Nothing — and I mean nothing — frightens small-business owners more than hearing that one of the big-box retail chains — WalMart, Costco, Lowe's, Home Depot and the like — is moving into town (well, maybe that Amazon is moving into their business ...).
In last week's column, I gave you an overview of what you have to do to beat Goliath. Now here are some specific tips that have worked for many of my clients.
Prepare for Change. You will probably need to change your business model — drastically, and quickly — in one or more ways. Prepare yourself and your business partners psychologically for that.
Speed Things Up. Surviving against a big competitor is not so much a matter of providing better service as it is giving your customers a more convenient experience so they can get in and out of your shop quickly.
When customers show up, your sales staff should be trained to ask them immediately what they're looking for, help them make decisions quickly and move them along. Let the window shoppers, lookie-loos and showroomers fend for themselves.
Consider Going a Mile Wide and an Inch Deep With Your Inventory.
Stock only those items your customers request over and over again. People won't go to Home Depot to buy a couple of light bulbs. If you always keep their bulbs in stock, they will buy from you, even if you charge more for them.
Every square foot of your store should be occupied by inventory that turns over within 30 days or less. Airport bookstores carry only best-sellers. If you're stocking stuff that isn't rolling over quickly, dump it.
Consider Going an Inch Wide and a Mile Deep With Your Inventory. The Mysterious Bookshop in New York City is one of the hottest independent bookstores in North America and has competed successfully with both Amazon and Barnes & Noble for decades. Why?
Because all it stocks is mystery novels, and it stocks every single mystery novel in print in the English language.
I'm a fan of murder mysteries set in historical times. If I go to the local chain store, I might find a couple of these. If I go to the Mysterious Bookshop, it has entire sections broken down by historical period, such as Ancient Rome, Elizabethan England and Mysteries Based on the Novels of Jane Austen.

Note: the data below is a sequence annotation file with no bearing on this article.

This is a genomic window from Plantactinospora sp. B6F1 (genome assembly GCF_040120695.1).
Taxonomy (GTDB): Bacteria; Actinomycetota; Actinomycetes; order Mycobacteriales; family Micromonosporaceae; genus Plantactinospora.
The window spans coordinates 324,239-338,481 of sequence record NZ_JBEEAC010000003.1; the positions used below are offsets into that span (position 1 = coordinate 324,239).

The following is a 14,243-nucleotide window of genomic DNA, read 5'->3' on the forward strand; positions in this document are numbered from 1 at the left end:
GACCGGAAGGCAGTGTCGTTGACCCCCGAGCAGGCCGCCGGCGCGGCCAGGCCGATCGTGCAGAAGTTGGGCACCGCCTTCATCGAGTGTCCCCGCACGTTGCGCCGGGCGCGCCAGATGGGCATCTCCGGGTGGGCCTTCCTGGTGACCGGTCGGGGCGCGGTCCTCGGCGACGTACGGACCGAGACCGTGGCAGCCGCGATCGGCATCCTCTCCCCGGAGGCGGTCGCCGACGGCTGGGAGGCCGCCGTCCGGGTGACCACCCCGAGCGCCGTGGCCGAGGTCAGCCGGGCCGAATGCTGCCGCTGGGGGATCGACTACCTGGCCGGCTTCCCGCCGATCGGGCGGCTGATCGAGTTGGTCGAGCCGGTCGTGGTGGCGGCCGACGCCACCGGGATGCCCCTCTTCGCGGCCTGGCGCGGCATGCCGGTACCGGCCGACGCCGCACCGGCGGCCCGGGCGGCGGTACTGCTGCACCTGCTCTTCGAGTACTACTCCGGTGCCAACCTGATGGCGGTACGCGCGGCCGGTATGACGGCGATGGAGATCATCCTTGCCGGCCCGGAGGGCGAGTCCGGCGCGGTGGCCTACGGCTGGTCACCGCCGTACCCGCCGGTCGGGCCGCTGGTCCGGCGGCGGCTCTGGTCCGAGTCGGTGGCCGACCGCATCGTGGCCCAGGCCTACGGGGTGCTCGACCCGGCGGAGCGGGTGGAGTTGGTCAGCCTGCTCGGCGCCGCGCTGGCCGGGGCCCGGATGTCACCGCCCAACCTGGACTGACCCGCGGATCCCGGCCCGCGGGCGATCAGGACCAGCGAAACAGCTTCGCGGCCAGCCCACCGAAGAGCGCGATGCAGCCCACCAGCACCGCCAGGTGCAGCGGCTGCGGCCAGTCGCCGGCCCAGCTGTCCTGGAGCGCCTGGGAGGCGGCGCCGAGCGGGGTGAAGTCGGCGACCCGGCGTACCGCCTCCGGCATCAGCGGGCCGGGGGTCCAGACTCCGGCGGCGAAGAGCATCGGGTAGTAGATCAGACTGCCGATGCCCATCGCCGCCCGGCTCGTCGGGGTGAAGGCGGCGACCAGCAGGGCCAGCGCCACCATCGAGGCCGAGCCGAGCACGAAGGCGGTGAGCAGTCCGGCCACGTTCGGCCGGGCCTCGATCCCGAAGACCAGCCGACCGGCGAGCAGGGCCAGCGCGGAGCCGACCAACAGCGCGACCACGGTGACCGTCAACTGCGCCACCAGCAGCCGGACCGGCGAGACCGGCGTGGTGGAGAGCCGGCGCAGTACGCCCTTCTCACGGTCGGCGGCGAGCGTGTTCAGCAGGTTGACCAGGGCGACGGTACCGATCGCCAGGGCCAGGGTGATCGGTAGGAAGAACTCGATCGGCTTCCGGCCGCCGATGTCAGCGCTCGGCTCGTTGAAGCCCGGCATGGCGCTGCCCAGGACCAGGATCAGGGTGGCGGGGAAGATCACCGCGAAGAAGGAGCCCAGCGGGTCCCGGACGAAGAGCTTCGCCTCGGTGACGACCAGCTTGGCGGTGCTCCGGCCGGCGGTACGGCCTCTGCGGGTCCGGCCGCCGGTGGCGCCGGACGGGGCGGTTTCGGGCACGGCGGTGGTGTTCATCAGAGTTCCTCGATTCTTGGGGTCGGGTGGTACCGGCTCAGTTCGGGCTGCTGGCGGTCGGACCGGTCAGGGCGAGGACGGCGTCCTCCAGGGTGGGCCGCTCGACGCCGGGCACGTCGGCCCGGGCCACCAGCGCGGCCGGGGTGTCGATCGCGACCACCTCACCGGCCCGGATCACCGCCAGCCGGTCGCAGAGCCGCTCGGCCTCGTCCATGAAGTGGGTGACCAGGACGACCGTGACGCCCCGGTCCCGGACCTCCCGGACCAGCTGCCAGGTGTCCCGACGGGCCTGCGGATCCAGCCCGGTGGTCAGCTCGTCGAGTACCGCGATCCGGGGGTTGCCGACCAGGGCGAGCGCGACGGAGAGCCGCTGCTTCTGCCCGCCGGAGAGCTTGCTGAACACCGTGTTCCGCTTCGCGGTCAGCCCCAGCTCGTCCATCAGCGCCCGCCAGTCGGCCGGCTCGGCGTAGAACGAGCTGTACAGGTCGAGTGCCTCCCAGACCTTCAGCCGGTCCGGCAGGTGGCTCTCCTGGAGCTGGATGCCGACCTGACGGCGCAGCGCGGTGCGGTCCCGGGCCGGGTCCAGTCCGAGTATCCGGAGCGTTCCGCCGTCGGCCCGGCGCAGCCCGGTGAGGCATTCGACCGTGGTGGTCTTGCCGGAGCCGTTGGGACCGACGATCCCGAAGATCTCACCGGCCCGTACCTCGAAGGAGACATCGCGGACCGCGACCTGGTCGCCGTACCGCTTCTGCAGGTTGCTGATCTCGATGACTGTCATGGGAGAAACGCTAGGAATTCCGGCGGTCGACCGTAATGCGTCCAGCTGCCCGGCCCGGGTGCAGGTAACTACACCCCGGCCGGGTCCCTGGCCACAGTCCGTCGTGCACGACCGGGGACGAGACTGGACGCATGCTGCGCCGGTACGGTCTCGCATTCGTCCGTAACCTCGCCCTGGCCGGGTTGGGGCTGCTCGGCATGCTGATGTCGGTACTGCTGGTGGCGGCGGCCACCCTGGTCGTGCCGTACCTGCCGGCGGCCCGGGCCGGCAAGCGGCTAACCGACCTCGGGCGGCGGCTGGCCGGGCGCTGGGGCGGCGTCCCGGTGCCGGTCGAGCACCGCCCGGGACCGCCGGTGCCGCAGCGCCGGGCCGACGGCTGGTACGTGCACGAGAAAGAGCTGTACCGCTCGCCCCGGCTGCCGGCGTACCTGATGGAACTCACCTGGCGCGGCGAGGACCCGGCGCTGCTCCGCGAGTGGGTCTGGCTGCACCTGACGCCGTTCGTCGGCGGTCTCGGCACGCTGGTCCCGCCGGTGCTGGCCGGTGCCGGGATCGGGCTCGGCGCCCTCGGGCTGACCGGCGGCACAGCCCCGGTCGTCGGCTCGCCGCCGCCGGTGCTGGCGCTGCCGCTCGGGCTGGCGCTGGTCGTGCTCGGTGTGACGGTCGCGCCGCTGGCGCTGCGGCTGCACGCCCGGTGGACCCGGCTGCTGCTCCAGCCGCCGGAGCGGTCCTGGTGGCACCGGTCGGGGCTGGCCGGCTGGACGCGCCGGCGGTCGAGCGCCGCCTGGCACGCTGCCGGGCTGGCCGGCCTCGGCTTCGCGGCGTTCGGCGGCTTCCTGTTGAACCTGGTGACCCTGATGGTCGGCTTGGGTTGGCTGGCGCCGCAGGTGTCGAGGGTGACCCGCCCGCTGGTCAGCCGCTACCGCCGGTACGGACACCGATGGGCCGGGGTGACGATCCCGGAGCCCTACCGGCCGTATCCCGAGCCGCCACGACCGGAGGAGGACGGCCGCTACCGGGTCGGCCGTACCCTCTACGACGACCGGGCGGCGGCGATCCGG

Consider Going High-End and Chasing the 1 Percent. You will never see people wearing designer dresses or Patek Philippe watches at Costco. People looking for high-end, luxury "status" merchandise care about the customer experience and being pampered. You won't get as many customers each day as you do now, but each one will spend lots more per purchase.
Look for Underserved Markets. Are there any local communities who are underserved by local retailers, perhaps because of a language or cultural barrier? Now is the time to reach out to them in a big way. The three words that will double your business if you add them to your business cards and website are "Se habla espanol."
Embrace Your Community in a Bear Hug. The owner of a local ice cream parlor has been battling Cold Stone Creamery and other national franchises for years. His competitive advantage? He has five kids in the local school system ranging from kindergarten to high school who are his brand representatives. Whenever a local kid is having a birthday or special event, he or she gets a coupon for a free cone or 25 percent off on a cake.
If there's a charity run going on, he sponsors it and gives out free T-shirts. He has not one but two Little League teams wearing his jersey. At the annual Memorial Day parade, dozens of kids march behind a big banner offering free ice cream for veterans. Yes, it costs money. But where do you think everyone in town goes for ice cream? Resistance is futile: You might be shamed on social media if someone were to see you in a competing parlor!
Become a Virtual (Digital) Business. There's an old saying: "The enemy of my enemy is my friend." Who does a big-box retailer fear? Amazon, that's who. Amazon.com has built warehouses in most states to enable same-day or next-day delivery of merchandise. Remember the drones? Once this happens, the traditional big-box retailers will be in a cage match to survive.
Mom-and-pop retail isn't disappearing. It's going online. Today's boutique clothing store is tomorrow's eBay store or Amazon seller account. Millions of Americans sell merchandise online full-time or part-time.
Yes, you will have to offer free shipping and cut your margins to be competitive online, but you will eliminate virtually all of your overhead. To get started, check out Amazon's Fulfillment by Amazon service.
And then just hope Amazon doesn't like your merchandise so much it decides to offer its own brand and compete with you.
Take Action Now. Once you've decided on a competitive strategy, don't procrastinate. Do it today, before the big-box retailer has sunk its roots and built customer awareness. Sometimes you have to be ruthless to survive in business. This is one of those times.
Cliff Ennico ([email protected]) is a syndicated columnist, author and former host of the PBS television series "Money Hunt." This column is no substitute for legal, tax or financial advice, which can be furnished only by a qualified professional licensed in your state. To find out more about Cliff Ennico and other Creators Syndicate writers and cartoonists, visit our webpage at www.creators.com.